There is power inherent in the activists’ humor and satire: It makes sacred institutions seem extremely human. “The military and the monarchy, definitely the most powerful institutions in Thailand, want to present themselves as serious institutions,” said Pavin Chachavalpongpun, a self-exiled academic and critic of the monarchy who lives in Japan and runs the “Royalist Marketplace” Facebook group, which encourages discussion about the monarchy among its 1 million members. “You can criticize them for being corrupt or power-hungry. But if you treat them like a joke, this is another level.”

Another protest that struck a nerve, in August 2020, involved protesters dressing up in Harry Potter costumes to expel “He Who Must Not Be Named.” Nearly one year later, protest leader Arnon Nampa was indicted in connection with the protest. (He was released on bail this February.) Other protesters have been charged for similar kuan teen activity: wearing crop tops in an apparent parody of the king or posting messages to the Royalist Marketplace group.

For now, mounting lèse-majesté arrests and court cases have dampened the revolutionary fervor. Street protests ground to a halt at the end of last year amid a renewed climate of fear. Between November 2020 and June 2022, at least 208 people were prosecuted for lèse-majesté charges in Thailand—the most ever recorded in a two-year period. One protester was convicted on 29 counts of lèse-majesté and was handed an 87-year prison sentence. At least 280 minors involved in the protests have been prosecuted for all manner of crimes since the demonstrations began, from breaching COVID-19 restrictions to violating the controversially broad Computer Crime Act. 

Meanwhile, Thais seem to be seeking electoral solutions. In Bangkok’s crowded gubernational election this May, independent candidate Chadchart Sittipunt—a former transport minister—won some 52 percent of all votes. The success of Chadchart’s pragmatic reformist platform in a historically pro-establishment district may be a bellwether for broader change. Chadchart mentioned the coup in his victory speech, recalling his experience of being temporarily detained by the military as he and the rest of the government were ushered out of power in 2014. National elections are rumored to be taking place in early 2023, although the exact date is unconfirmed.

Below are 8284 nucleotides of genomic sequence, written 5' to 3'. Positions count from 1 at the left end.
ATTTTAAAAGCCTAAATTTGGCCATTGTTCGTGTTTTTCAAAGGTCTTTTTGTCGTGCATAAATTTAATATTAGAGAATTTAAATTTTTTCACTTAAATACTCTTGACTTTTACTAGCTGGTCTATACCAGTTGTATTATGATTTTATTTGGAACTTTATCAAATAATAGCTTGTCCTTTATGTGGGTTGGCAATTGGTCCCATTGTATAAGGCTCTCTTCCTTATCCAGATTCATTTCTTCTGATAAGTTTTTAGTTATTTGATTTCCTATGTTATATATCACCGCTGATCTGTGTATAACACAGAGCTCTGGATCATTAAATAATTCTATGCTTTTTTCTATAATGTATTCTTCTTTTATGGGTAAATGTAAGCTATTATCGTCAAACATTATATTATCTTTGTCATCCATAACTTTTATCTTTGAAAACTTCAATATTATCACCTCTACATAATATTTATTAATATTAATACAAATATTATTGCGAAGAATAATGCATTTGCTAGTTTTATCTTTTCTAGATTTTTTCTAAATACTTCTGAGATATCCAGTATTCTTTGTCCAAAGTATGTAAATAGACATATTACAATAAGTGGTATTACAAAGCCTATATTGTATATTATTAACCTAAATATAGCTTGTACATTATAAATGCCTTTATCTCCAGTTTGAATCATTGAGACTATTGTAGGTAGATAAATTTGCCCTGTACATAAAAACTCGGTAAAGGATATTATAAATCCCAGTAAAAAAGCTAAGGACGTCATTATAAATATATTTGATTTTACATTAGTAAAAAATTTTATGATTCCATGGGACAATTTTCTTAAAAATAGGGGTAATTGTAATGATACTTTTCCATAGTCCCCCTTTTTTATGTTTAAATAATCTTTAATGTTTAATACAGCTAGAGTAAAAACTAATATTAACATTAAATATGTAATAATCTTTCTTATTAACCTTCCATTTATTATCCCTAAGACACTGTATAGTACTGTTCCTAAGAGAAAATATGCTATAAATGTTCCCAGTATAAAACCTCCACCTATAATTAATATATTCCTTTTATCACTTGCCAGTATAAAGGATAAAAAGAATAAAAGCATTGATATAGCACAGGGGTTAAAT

Attapon readily admits that the protests did not change the government. “But kuan teen has fundamentally shaped talking points in Thailand, in just two years,” he said. In his view, the scope of political conversation has widened to include LGBTQ issues, education, and even hair. In May, the personal care brand Dove launched an ad campaign critiquing haircut rules in Thai schools—the subject of various rallies—in a sign that some dissenting anti-establishment views have gone mainstream. And while direct critique of the monarchy has gone back underground, many Thais no longer choose to stand up for the national anthem in movie theaters, an act that would have been unthinkable a few years ago.

As a uniquely engaged generation comes into its own over the next decade, the fierce, irreverent spirit of kuan teen will be channeled in increasingly influential ways, with the potential to break Thailand’s cycle of coup and crisis.

Jasmine Chia is a Thai political commentator. She writes about women, religion, and political change in Southeast Asia. Twitter: @chia_jasmine